When it finally arrived in the post I was so excited. Then I opened it, saw how big it was and I was suddenly a lot less excited. Holy cow, how on earth was I supposed to get this in?! Now another great thing about the cup is that you don’t have to wait for your period to practice inserting and removing it. Because it has no negative impacts on your body, you can practice inserting and removing it whenever you want. Menstrual cups also come in 2 sizes – basically pre or post giving birth sizes.
So, I read the instructions, in great detail, and gave it a try. It turned out that the silicone (kind of like silicone bake ware) was a lot more flexible than I thought it was, which made it easier than expected to fold it into a less scary shape. The first few times were definitely tricky and resulted in some accidental pinching of some rather delicate parts but with some practice I pretty much had it down and 5 years later, I don’t even think about it. Inserting and removing it is like second nature and because it’s flexible it moulds to the shape of your body!
I know at the beginning it seems weird and gross but you would be amazed at how quickly you realise how stupid that sounds in comparison to dealing with tampons and pads, now that’s gross. At least with the cup, the blood goes straight into the toilet bowl and is flushed away. The cup is rinsed clean and reinserted. No waste and no leftovers for someone else to accidentally see or have to deal with and therefore SO much more hygienic.
Because I can wear my cup for the whole day I only ever have to change it in the comfort of my own bathroom, which is so much better than fiddling with tampons and pads in grubby public toilets (I may be exaggerating to prove my point here!)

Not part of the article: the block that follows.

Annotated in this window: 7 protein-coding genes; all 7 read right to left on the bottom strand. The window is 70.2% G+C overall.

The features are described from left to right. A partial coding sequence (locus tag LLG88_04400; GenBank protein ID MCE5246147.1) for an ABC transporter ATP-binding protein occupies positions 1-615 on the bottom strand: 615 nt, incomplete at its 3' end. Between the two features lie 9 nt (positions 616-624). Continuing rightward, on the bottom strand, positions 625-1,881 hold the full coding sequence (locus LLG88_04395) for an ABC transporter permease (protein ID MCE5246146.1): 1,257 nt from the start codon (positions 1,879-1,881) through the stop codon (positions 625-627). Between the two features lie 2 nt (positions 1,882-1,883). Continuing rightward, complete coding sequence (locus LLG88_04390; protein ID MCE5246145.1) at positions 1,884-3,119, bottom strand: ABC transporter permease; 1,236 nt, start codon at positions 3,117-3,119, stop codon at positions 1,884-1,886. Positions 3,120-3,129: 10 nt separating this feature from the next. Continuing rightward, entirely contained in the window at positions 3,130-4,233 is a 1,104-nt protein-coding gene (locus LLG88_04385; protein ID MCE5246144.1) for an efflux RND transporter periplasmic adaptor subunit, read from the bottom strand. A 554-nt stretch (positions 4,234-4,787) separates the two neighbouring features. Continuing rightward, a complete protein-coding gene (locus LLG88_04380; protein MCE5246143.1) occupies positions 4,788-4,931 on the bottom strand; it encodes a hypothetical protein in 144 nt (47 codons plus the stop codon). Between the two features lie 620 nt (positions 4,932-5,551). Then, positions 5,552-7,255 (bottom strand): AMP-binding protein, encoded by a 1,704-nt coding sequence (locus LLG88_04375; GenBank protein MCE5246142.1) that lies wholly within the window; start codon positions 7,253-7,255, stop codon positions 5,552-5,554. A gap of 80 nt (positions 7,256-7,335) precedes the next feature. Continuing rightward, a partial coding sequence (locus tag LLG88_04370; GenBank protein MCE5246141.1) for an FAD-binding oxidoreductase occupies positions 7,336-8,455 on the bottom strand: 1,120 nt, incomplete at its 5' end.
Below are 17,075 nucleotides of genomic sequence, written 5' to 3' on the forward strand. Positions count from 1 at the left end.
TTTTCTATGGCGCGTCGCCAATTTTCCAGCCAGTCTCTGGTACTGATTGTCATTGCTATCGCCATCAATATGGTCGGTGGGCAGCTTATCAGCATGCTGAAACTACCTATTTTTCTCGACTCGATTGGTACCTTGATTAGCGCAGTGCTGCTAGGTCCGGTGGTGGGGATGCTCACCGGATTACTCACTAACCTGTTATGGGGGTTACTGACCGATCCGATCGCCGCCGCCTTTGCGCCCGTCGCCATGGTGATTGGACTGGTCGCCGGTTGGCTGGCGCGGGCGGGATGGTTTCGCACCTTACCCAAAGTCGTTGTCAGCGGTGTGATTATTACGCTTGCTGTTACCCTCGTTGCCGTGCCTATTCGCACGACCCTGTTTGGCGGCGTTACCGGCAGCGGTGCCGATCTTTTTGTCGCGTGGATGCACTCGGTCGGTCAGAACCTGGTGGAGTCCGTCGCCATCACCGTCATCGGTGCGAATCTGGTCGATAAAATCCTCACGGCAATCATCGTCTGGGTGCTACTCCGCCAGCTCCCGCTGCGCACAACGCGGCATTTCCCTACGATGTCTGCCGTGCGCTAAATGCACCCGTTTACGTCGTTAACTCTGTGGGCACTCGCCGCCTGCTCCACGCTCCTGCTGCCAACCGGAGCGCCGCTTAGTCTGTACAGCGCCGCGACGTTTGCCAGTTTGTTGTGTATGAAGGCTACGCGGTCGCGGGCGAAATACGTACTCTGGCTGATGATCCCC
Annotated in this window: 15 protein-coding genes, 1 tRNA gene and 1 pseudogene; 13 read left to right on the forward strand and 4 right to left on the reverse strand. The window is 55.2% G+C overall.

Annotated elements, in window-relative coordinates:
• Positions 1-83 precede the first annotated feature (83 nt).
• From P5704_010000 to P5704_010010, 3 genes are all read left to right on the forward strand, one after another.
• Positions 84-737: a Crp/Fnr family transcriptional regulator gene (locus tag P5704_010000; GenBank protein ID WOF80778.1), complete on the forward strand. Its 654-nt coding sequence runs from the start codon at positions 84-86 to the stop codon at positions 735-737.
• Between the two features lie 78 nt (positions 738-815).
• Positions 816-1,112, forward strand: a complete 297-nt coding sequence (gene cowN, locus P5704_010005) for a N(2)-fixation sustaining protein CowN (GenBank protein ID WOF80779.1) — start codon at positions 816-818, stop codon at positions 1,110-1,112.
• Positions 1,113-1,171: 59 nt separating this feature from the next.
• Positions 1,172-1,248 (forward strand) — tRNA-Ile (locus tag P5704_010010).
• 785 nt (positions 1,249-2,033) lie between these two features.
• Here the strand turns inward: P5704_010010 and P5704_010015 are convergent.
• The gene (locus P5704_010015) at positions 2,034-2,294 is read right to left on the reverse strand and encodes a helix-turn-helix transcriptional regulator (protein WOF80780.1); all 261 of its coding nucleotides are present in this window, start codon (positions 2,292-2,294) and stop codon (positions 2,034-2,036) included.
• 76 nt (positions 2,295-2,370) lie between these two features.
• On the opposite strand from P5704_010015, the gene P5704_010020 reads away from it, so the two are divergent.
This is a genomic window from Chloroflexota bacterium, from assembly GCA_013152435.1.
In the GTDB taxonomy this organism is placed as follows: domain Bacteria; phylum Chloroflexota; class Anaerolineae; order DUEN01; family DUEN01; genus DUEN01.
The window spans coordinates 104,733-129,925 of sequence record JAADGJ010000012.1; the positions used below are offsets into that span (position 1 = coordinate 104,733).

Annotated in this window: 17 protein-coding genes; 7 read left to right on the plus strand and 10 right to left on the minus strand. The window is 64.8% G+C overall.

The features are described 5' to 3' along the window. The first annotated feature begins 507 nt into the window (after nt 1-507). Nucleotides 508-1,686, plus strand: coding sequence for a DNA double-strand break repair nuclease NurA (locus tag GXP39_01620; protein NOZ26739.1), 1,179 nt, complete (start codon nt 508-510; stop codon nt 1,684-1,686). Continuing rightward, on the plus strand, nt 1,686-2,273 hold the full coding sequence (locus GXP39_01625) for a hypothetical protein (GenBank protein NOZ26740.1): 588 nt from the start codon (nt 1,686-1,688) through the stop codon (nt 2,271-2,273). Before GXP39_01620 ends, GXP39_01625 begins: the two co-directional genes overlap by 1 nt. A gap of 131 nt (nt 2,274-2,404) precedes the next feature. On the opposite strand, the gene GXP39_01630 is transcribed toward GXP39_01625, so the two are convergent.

Finally, after each period you either boil your cup for 3 minutes or use some rubbing alcohol to keep it clean and hygienic. My cup came in a handy little satin drawstring bag which I store it in when I don’t need it.
WHERE can I buy my menstrual cup?
South Africa now has a number of companies making and selling these nifty cups. The one I’ve been using for the last 5 years is called a Miacup, which I love! But there are loads of other brands out there. Here is a list of a few of them:
We would love to see these cups lining the shelves at Dischem and Clicks and are trying to find out what’s taking so long for that to happen, but in the mean time you can purchase them from Faithful to Nature, Wellness Warehouse and Takealot, as well as a number of health shops around the country.
BEFORE you go!
Last but not least, in support of woman’s month, we’d really like to encourage our readers to sponsor a menstrual cup for a young woman who may not be able to afford sanitary products! Most of the websites listed above offer a service which lets you sponsor a cup for a young woman. This is a fantastic thing to do because all the women who switch to menstrual cups will recommend the product to their daughters and their daughters daughters, which means we have the power to change the mind-set of the next generation, which is pretty darn awesome for the environment!
If you have any questions about this or want more information please don’t hesitate to ask me! Using a menstrual cup has completely dissolved my embarrassment when it comes to this subject so bring on any questions you may have and I’d be happy to try and help.